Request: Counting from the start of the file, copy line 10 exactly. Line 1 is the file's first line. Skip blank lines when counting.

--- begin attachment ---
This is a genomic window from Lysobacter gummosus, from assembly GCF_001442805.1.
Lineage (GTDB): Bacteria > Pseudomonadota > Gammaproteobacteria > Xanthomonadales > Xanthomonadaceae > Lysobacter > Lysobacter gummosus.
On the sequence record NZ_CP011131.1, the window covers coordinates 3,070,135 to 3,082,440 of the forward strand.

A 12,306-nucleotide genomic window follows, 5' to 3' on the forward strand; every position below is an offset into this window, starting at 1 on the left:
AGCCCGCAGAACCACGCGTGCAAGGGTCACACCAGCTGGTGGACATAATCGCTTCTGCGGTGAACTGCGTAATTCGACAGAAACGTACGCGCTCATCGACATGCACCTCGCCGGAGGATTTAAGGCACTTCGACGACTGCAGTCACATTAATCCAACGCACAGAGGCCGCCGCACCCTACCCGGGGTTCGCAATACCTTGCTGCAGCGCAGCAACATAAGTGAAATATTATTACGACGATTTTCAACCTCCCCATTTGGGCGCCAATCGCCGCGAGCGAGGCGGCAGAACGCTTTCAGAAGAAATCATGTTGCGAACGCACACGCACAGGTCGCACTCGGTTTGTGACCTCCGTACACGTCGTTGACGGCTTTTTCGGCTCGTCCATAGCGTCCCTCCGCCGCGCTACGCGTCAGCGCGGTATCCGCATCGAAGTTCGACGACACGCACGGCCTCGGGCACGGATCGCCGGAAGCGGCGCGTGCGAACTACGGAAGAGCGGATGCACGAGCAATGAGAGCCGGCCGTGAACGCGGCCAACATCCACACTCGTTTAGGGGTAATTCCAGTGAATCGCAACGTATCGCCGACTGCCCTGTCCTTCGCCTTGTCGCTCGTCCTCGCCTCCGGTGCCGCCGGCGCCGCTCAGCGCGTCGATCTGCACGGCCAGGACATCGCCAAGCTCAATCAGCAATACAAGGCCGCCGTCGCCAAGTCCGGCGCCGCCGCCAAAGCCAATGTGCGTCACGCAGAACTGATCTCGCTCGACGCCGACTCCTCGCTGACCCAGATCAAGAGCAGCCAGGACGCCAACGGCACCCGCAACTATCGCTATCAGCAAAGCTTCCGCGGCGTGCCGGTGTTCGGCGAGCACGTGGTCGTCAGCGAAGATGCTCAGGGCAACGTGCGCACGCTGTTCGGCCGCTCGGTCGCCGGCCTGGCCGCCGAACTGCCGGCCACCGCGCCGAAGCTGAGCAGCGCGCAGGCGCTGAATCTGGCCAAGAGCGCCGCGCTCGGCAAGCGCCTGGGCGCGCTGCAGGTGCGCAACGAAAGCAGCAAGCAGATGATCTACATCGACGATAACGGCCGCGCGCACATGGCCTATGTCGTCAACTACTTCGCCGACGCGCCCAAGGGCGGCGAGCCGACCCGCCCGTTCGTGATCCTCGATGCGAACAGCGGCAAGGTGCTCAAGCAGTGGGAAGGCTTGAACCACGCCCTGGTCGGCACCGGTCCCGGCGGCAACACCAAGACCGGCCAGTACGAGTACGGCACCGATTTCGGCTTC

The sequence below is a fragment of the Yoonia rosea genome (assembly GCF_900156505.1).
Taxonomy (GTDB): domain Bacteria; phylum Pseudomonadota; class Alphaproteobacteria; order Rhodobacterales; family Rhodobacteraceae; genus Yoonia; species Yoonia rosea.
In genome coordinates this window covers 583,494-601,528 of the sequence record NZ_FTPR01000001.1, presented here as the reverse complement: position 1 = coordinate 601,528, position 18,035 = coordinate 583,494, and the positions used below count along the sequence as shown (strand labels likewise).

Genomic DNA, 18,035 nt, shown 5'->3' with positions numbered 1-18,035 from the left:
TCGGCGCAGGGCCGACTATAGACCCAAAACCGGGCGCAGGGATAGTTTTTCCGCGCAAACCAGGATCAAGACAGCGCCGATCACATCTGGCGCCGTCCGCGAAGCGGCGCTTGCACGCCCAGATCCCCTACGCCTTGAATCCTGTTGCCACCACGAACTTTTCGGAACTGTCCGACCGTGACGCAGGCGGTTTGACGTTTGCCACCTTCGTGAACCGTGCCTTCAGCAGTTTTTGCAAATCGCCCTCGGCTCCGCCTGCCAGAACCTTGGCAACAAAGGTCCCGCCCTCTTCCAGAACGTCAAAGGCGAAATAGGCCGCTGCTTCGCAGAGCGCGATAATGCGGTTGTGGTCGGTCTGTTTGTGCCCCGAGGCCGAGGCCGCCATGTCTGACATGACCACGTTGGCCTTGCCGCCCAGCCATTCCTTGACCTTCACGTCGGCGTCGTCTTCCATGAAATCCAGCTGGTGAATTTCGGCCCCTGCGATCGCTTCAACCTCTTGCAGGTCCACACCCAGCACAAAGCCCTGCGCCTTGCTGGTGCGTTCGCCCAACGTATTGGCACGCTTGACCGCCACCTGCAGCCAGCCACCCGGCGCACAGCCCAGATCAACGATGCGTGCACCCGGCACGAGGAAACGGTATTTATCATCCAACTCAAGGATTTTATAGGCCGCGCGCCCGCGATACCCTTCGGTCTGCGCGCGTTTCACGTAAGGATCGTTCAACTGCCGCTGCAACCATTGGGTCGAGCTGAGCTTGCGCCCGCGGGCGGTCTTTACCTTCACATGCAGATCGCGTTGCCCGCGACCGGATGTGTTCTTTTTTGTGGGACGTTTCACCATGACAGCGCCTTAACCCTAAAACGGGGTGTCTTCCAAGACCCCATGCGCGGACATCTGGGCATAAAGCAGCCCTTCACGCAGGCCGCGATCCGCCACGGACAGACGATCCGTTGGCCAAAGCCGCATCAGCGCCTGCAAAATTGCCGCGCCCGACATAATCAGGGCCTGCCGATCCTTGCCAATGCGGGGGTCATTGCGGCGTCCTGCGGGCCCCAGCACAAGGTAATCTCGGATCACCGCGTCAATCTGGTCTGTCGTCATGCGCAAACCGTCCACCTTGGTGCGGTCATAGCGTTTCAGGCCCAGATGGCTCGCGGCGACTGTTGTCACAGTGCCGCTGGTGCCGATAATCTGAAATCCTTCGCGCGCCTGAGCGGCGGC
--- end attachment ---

TCGGCGCAGGGCCGACTATAGACCCAAAACCGGGCGCAGGGATAGTTTTTCCGCGCAAACCAGGATCAAGACAGCGCCGATCACATCTGGCGCCGTCCGCGAAGCGGCGCTTGCACGCCCAGATCCCCTACGCCTTGAATCCTGTTGCCACCACGAACTTTTCGGAACTGTCCGACCGTGACGCAGGCGGTTTGACGTTTGCCACCTTCGTGAACCGTGCCTTCAGCAGTTTTTGCAAATCGCCCTCGGCTCCGCCTGCCAGAACCTTGGCAACAAAGGTCCCGCCCTCTTCCAGAACGTCAAAGGCGAAATAGGCCGCTGCTTCGCAGAGCGCGATAATGCGGTTGTGGTCGGTCTGTTTGTGCCCCGAGGCCGAGGCCGCCATGTCTGACATGACCACGTTGGCCTTGCCGCCCAGCCATTCCTTGACCTTCACGTCGGCGTCGTCTTCCATGAAATCCAGCTGGTGAATTTCGGCCCCTGCGATCGCTTCAACCTCTTGCAGGTCCACACCCAGCACAAAGCCCTGCGCCTTGCTGGTGCGTTCGCCCAACGTATTGGCACGCTTGACCGCCACCTGCAGCCAGCCACCCGGCGCACAGCCCAGATCAACGATGCGTGCACCCGGCACGAGGAAACGGTATTTATCATCCAACTCAAGGATTTTATAGGCCGCGCGCCCGCGATACCCTTCGGTCTGCGCGCGTTTCACGTAAGGATCGTTCAACTGCCGCTGCAACCATTGGGTCGAGCTGAGCTTGCGCCCGCGGGCGGTCTTTACCTTCACATGCAGATCGCGTTGCCCGCGACCGGATGTGTTCTTTTTTGTGGGACGTTTCACCATGACAGCGCCTTAACCCTAAAACGGGGTGTCTTCCAAGACCCCATGCGCGGACATCTGGGCATAAAGCAGCCCTTCACGCAGGCCGCGATCCGCCACGGACAGACGATCCGTTGGCCAAAGCCGCATCAGCGCCTGCAAAATTGCCGCGCCCGACATAATCAGGGCCTGCCGATCCTTGCCAATGCGGGGGTCATTGCGGCGTCCTGCGGGCCCCAGCACAAGGTAATCTCGGATCACCGCGTCAATCTGGTCTGTCGTCATGCGCAAACCGTCCACCTTGGTGCGGTCATAGCGTTTCAGGCCCAGATGGCTCGCGGCGACTGTTGTCACAGTGCCGCTGGTGCCGATAATCTGAAATCCTTCGCGCGCCTGAGCGGCGGC